By Joe Yanik, NAVSUP Office of Corporate Communications
NAVSUP is reforming to better align with its customers who coordinate with the command to accomplish its mission of delivering supplies, services and quality-of-life support to the Navy and Joint warfighter stationed around the world.
This reform initiative, or pillar–which is part of a comprehensive reform program–is Customer Presence.
“The goal of NAVSUP’s Customer Presence team is to identify and address critical deficiencies in coordinating and communicating with customers from industry and across the operational Navy who help us accomplish our mission,” said Capt. Raymond Bichard, the team’s sponsor.
“From conducting deep dive surveys and implementing immediate, high impact pilots, we learned from our customers that they’ve been unable to reliably convey their supply needs and priorities to us and track deliverables along the supply chain,” Bichard said. “This lack of communication and transparency into the supply chain process causes them a great deal of frustration, particularly when it comes to delivering time-sensitive repair parts and forecasting their supply needs.”
One of the solutions Bichard’s team is implementing to help resolve issues with communication and transparency for its customers involves a mapping framework of NAVSUP’s entire customer base, especially its key customers.
“As NAVSUP maps its customers, the Enterprise can improve its presence where it is needed the most,” said Capt. Blake Kent who leads the Customer Presence team responsible for the mapping effort. “Once we have a better understanding of where and who our key customers are, we can designate representatives to where they could best serve as coordinators and process enablers between us and our customers.”
Besides NAVSUP mapping its customers, Kent said that another solution to improving the command’s alignment with its customer base will be to empower key customers with improved escalation strategies for concerns on their requisitions, or orders for material placed by the fleet. These requisitions vary from requests for circuit cards to power supplies, and whatever they need from the supply system.
These strategies are being tested with six ships in San Diego, and they involve working with the NAVSUP Weapon Systems Support (WSS) item managers to improve background information on parts delays that appears in One Touch Supply, encouraging shipboard supply officers to utilize the Global Distance Support Center (GDSC) as an avenue to even more information, and using the Logistics Support Representatives as a physical touch point, if the other avenues have still not resulted in sufficient information.
“These strategies will aid customers by giving them increased visibility and understanding of what is causing their requisitions to be backordered and assist with planning maintenance efforts based on the arrival of parts,” Kent said.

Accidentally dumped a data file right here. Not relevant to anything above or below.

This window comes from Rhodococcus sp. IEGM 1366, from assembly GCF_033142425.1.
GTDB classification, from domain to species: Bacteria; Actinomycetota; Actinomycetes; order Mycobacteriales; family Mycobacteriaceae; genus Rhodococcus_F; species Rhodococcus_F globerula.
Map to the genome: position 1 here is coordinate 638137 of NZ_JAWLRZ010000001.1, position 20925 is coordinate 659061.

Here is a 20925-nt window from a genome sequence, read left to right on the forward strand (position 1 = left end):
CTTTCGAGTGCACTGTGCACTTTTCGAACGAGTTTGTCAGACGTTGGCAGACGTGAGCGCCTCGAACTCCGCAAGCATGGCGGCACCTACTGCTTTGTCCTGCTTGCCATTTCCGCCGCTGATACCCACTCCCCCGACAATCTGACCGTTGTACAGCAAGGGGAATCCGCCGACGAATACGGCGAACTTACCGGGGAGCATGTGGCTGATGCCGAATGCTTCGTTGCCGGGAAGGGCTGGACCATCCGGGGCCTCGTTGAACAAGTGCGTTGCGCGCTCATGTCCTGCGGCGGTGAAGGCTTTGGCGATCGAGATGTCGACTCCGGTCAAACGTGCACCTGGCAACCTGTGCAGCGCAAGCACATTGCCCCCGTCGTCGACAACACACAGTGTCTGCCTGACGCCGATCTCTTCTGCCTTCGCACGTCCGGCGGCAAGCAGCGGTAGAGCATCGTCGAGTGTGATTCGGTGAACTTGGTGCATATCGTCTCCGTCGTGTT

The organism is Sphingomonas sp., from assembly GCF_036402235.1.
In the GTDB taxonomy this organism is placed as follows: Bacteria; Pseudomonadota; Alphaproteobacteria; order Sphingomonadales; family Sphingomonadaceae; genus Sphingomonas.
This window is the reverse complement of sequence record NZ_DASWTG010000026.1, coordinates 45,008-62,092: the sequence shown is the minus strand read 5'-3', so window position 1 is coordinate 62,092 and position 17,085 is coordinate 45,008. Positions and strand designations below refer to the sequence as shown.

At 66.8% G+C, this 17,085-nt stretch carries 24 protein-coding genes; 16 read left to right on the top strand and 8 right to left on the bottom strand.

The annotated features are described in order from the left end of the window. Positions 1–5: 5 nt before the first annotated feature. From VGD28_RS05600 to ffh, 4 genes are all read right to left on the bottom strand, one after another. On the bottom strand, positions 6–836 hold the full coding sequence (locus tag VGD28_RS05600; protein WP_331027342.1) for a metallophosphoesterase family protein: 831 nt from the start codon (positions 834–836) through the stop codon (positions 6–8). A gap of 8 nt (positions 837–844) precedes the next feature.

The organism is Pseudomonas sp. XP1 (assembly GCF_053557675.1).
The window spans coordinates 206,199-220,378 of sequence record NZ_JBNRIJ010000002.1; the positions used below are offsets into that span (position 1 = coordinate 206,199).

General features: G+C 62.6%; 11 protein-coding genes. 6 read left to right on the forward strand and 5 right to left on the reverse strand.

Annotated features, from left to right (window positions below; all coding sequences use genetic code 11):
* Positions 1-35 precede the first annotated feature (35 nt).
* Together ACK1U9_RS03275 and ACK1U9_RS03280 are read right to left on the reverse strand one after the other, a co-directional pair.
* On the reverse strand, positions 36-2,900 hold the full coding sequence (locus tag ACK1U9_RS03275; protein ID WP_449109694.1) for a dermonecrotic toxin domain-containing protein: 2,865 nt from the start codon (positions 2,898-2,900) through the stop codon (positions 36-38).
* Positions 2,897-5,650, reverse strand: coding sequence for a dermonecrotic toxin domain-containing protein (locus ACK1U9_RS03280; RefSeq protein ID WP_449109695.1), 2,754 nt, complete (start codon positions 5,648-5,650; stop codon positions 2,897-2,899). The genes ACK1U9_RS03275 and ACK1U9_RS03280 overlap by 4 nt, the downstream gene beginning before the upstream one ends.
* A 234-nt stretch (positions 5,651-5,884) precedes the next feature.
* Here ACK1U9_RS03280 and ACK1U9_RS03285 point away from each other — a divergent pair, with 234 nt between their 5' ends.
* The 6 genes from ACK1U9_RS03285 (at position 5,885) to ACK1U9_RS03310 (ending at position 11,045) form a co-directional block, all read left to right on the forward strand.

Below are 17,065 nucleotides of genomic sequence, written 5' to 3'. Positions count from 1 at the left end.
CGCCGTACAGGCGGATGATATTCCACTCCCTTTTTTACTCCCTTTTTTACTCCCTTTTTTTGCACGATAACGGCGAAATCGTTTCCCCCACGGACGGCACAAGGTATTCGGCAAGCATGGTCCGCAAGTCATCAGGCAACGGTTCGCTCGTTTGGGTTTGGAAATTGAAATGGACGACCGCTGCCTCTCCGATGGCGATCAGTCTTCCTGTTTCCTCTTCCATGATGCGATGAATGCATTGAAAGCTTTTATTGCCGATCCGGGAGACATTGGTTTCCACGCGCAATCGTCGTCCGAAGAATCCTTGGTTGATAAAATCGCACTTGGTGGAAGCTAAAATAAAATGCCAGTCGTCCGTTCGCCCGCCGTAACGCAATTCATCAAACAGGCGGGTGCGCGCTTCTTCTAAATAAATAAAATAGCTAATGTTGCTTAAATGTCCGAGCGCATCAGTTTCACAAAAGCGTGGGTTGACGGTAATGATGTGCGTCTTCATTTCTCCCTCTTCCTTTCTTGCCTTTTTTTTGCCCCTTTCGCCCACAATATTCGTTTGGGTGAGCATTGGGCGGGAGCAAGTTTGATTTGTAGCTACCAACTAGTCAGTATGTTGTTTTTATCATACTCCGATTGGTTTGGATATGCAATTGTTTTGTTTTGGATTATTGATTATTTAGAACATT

Since the Customer Presence team began working to align NAVSUP closer to its customers, Kent said there has already been some measurable success.
“We’re already seeing the progress we were hoping for in certain target areas,” said Kent. “Examples include improved information directly available to the six pilot ships through One Touch without having to call a given item manager, thereby making the Item Managers more efficient, and a seven percent increase in the use of GDSC as an escalation point for additional clarification on backorder status.”
Even with this forward momentum, Kent said aligning NAVSUP closer to its customers will take time.
“The reform we need in terms of improving customer presence won’t occur overnight, but we have great people who are dedicated to bolstering warfighter lethality and readiness,” Kent said. “Our team of supply chain managers are fully engaged in implementing solutions to improve how we do business.”
NAVSUP’s Customer Presence reform pillar is part of the command’s comprehensive reform program designed to deliver increased readiness and enhanced lethality to the Navy and Joint Warfighter by aligning closer with its customers throughout industry and the operational Navy.
The overall goal of the reform program is to improve business processes, increase the speed of support and rally with other key players in Navy sustainment. Over the next year, the results of the reform initiatives will evolve the organization’s operating model to adapt to the changing environment and remain always ready, resourceful, responsive!
To see a brief summary of NAVSUP reform program’s five value pillars, visit: